Workplace Dress Codes – Business Formal

Workplace Dress Codes – Business Formal

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Decoding your office’s dress code can be one of the most frustrating things about starting a new job. It was easy during the interview process, after all you were dressing to impress. But what do you wear to work on the day-to-day?

Hopefully your employee handbook gives you some guidelines as to what’s appropriate for your company. But maybe the tips stop beyond stating whether your dress code is business formal or business casual. Or maybe you noticed that the entire department you will be working in dresses much more formally/casually than the rest of the company as a whole.

In situations like these, try looking to your boss and supervisors for wardrobe inspiration. If your highest boss and the rest of your department (male/female) come dressed in suits everyday, chances are business formal is the (unspoken) dress code for your department.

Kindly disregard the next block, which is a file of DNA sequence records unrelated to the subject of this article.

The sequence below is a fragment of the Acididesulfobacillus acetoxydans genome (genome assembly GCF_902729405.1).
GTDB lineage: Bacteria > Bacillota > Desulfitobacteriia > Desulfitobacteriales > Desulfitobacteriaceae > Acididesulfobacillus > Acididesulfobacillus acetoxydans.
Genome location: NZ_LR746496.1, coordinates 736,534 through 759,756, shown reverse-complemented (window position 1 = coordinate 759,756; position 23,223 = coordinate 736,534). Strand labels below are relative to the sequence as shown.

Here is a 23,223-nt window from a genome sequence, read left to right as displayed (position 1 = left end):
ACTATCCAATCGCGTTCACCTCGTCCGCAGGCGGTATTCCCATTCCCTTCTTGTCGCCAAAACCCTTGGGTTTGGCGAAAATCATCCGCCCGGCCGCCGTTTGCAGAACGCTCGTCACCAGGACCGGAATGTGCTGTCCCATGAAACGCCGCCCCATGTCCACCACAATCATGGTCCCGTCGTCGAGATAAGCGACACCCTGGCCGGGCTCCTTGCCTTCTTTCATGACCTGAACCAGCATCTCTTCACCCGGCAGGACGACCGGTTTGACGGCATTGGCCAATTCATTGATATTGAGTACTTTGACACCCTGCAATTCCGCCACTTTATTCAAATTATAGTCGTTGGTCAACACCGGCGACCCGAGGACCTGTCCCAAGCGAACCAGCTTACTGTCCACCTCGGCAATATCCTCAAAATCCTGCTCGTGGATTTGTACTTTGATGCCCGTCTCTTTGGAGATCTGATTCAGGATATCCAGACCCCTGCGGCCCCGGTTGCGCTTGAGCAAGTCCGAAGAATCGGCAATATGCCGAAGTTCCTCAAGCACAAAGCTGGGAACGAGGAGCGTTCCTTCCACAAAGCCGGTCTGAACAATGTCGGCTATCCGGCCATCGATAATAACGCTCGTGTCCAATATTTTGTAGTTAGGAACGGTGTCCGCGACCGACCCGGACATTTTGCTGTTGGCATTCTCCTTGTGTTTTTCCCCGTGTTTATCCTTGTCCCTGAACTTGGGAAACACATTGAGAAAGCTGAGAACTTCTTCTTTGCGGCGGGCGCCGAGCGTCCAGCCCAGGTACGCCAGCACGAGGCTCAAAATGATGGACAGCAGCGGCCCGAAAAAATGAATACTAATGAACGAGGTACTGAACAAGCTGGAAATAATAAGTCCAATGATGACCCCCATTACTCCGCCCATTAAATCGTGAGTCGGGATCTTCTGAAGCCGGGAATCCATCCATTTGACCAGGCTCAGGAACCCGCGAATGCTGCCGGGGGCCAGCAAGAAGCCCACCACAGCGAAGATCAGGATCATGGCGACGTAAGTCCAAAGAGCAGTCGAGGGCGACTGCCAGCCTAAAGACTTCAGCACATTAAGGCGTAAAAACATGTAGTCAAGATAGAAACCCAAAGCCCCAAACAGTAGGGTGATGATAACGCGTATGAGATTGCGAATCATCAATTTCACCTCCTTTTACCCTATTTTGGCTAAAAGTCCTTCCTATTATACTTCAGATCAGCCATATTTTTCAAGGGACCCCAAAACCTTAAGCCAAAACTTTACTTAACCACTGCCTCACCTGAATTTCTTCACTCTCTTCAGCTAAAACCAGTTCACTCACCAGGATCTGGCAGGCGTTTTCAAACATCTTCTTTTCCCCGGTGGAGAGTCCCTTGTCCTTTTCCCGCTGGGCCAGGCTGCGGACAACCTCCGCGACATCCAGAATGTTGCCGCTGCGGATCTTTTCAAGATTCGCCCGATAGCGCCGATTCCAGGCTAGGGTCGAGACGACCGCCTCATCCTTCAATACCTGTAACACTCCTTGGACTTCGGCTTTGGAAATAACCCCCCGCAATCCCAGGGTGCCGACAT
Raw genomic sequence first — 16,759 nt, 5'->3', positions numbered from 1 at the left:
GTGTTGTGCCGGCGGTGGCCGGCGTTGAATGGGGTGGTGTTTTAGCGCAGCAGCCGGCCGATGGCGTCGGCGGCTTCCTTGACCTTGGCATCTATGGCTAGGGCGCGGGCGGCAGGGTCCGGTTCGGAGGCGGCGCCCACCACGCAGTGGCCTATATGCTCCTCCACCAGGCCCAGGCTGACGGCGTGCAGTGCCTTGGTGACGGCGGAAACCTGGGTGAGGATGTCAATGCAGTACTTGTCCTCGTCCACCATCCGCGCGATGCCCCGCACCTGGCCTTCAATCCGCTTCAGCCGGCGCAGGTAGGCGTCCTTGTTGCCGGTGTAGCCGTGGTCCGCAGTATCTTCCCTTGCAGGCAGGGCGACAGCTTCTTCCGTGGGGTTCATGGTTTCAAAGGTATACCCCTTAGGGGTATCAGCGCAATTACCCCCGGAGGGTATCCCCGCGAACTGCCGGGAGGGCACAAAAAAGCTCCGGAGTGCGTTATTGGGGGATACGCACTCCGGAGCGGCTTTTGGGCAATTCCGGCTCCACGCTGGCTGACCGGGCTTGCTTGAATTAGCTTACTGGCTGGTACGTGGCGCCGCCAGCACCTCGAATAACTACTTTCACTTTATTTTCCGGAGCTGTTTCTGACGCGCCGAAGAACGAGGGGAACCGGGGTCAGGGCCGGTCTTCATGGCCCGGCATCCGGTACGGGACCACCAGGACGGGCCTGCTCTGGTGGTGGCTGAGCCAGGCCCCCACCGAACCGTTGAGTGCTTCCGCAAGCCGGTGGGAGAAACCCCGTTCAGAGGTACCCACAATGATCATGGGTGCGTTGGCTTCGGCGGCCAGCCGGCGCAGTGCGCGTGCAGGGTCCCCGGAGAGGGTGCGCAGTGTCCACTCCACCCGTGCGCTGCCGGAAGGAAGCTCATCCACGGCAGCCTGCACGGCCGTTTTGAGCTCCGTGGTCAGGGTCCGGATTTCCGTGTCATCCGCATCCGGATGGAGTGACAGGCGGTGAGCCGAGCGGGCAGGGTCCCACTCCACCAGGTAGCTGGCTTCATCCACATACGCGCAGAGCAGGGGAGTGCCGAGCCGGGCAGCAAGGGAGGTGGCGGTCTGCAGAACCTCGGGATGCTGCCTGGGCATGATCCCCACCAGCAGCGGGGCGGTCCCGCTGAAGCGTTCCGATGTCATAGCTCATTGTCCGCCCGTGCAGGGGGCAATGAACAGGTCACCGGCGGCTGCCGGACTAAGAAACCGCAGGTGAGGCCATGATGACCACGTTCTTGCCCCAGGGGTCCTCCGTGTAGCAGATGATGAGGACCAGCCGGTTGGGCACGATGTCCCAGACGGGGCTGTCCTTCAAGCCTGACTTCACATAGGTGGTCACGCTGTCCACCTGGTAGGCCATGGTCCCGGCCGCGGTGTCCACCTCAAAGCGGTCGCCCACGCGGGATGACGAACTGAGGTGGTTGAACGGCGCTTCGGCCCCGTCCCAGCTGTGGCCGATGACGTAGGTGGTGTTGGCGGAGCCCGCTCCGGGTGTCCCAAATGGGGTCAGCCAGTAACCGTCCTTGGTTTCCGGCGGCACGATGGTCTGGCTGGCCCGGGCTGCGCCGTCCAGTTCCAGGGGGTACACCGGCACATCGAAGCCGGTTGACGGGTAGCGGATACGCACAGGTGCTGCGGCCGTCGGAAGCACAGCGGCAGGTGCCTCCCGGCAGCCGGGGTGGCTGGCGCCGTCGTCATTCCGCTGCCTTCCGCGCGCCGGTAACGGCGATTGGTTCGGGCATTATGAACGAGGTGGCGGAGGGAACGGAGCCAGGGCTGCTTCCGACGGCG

Business formal is the highest level of professional attire in the workplace. While the popularity has waned over the years, it is still prevalent at banking/financial institutions, law firms, government/political institutions, and other professional settings where there is interaction with executives/board members on a regular basis. Business formal is still a popular dress code in these situations because it helps project an image of a trustworthy, knowledgeable business professional. That’s ideal for a courtroom, boardroom, or when speaking with clients about investment matters.

Here’s a quick breakdown of what you should wear if you find yourself working in a business formal environment.

Men

  • Tailored, neutral suit with a white button up shirt.
  • Modest/simple ties and other accessories.
  • Well-groomed hair, nails, and skin.

Women

  • Well-fitting, pantsuit or skirt suit. Skirts should be no more than 2” above the knee.
  • Button up blouse in a simple pattern or color.
  • Closed toe shoes in a neutral color.
  • Conservative accessories.
  • Neat hairstyles and clean, manicured nails.


Check with your HR policy on tattoos and piercings, but for business formal workplaces in general you will want to remove piercings other than in your earlobes and cover all tattoos with clothes/accessories.

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